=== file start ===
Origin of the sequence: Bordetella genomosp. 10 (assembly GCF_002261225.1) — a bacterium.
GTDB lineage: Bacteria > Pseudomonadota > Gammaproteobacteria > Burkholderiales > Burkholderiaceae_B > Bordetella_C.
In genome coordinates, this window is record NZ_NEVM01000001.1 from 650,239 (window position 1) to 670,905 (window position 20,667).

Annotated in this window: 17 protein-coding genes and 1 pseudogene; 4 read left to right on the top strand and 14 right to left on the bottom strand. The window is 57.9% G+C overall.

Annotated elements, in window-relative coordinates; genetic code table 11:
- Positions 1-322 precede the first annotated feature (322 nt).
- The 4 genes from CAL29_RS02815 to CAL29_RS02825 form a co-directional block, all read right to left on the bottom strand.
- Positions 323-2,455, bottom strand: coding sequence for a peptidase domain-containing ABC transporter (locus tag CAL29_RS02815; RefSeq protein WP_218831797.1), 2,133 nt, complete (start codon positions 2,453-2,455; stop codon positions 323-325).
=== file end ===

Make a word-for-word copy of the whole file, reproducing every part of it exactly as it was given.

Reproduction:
Origin of the sequence: Bordetella genomosp. 10 (assembly GCF_002261225.1) — a bacterium.
GTDB lineage: Bacteria > Pseudomonadota > Gammaproteobacteria > Burkholderiales > Burkholderiaceae_B > Bordetella_C.
In genome coordinates, this window is record NZ_NEVM01000001.1 from 650,239 (window position 1) to 670,905 (window position 20,667).

Annotated in this window: 17 protein-coding genes and 1 pseudogene; 4 read left to right on the top strand and 14 right to left on the bottom strand. The window is 57.9% G+C overall.

Annotated elements, in window-relative coordinates; genetic code table 11:
- Positions 1-322 precede the first annotated feature (322 nt).
- The 4 genes from CAL29_RS02815 to CAL29_RS02825 form a co-directional block, all read right to left on the bottom strand.
- Positions 323-2,455, bottom strand: coding sequence for a peptidase domain-containing ABC transporter (locus tag CAL29_RS02815; RefSeq protein WP_218831797.1), 2,133 nt, complete (start codon positions 2,453-2,455; stop codon positions 323-325).